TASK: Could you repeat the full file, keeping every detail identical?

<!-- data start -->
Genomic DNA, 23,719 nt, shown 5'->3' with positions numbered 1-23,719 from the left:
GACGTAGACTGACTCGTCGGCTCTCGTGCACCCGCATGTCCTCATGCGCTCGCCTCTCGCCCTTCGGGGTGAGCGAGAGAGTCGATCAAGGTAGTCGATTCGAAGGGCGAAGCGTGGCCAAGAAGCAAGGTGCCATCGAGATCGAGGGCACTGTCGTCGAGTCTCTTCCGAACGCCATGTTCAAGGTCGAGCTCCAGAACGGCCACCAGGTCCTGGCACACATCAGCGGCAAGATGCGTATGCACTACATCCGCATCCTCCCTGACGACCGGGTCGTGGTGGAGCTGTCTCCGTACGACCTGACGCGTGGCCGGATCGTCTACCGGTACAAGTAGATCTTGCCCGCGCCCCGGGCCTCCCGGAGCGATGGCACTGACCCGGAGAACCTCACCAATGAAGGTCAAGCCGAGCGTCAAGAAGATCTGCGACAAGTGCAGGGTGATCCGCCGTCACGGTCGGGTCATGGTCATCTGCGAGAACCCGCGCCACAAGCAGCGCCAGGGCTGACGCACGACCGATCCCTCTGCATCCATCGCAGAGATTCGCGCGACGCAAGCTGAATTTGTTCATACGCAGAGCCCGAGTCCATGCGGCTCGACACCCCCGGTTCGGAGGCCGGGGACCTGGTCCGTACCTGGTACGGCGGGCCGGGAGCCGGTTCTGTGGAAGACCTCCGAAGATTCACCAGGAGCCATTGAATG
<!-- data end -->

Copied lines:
Genomic DNA, 23,719 nt, shown 5'->3' with positions numbered 1-23,719 from the left:
GACGTAGACTGACTCGTCGGCTCTCGTGCACCCGCATGTCCTCATGCGCTCGCCTCTCGCCCTTCGGGGTGAGCGAGAGAGTCGATCAAGGTAGTCGATTCGAAGGGCGAAGCGTGGCCAAGAAGCAAGGTGCCATCGAGATCGAGGGCACTGTCGTCGAGTCTCTTCCGAACGCCATGTTCAAGGTCGAGCTCCAGAACGGCCACCAGGTCCTGGCACACATCAGCGGCAAGATGCGTATGCACTACATCCGCATCCTCCCTGACGACCGGGTCGTGGTGGAGCTGTCTCCGTACGACCTGACGCGTGGCCGGATCGTCTACCGGTACAAGTAGATCTTGCCCGCGCCCCGGGCCTCCCGGAGCGATGGCACTGACCCGGAGAACCTCACCAATGAAGGTCAAGCCGAGCGTCAAGAAGATCTGCGACAAGTGCAGGGTGATCCGCCGTCACGGTCGGGTCATGGTCATCTGCGAGAACCCGCGCCACAAGCAGCGCCAGGGCTGACGCACGACCGATCCCTCTGCATCCATCGCAGAGATTCGCGCGACGCAAGCTGAATTTGTTCATACGCAGAGCCCGAGTCCATGCGGCTCGACACCCCCGGTTCGGAGGCCGGGGACCTGGTCCGTACCTGGTACGGCGGGCCGGGAGCCGGTTCTGTGGAAGACCTCCGAAGATTCACCAGGAGCCATTGAATG